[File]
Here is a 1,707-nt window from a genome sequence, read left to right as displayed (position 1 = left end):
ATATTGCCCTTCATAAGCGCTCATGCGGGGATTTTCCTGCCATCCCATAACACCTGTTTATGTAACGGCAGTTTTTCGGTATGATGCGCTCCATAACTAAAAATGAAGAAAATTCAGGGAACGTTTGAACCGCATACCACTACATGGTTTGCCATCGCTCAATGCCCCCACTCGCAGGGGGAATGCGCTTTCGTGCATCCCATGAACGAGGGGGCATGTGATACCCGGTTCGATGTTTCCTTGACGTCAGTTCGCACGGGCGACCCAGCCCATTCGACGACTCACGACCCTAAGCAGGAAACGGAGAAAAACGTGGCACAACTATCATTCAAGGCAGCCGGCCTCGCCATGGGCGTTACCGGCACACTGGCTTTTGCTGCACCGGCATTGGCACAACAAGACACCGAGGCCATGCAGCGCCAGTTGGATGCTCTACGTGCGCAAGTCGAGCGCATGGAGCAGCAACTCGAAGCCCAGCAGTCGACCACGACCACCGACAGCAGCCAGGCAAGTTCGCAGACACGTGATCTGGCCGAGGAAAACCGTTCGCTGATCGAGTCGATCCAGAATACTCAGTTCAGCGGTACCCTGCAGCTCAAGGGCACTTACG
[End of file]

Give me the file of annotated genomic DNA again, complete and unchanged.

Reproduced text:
Here is a 1,707-nt window from a genome sequence, read left to right as displayed (position 1 = left end):
ATATTGCCCTTCATAAGCGCTCATGCGGGGATTTTCCTGCCATCCCATAACACCTGTTTATGTAACGGCAGTTTTTCGGTATGATGCGCTCCATAACTAAAAATGAAGAAAATTCAGGGAACGTTTGAACCGCATACCACTACATGGTTTGCCATCGCTCAATGCCCCCACTCGCAGGGGGAATGCGCTTTCGTGCATCCCATGAACGAGGGGGCATGTGATACCCGGTTCGATGTTTCCTTGACGTCAGTTCGCACGGGCGACCCAGCCCATTCGACGACTCACGACCCTAAGCAGGAAACGGAGAAAAACGTGGCACAACTATCATTCAAGGCAGCCGGCCTCGCCATGGGCGTTACCGGCACACTGGCTTTTGCTGCACCGGCATTGGCACAACAAGACACCGAGGCCATGCAGCGCCAGTTGGATGCTCTACGTGCGCAAGTCGAGCGCATGGAGCAGCAACTCGAAGCCCAGCAGTCGACCACGACCACCGACAGCAGCCAGGCAAGTTCGCAGACACGTGATCTGGCCGAGGAAAACCGTTCGCTGATCGAGTCGATCCAGAATACTCAGTTCAGCGGTACCCTGCAGCTCAAGGGCACTTACG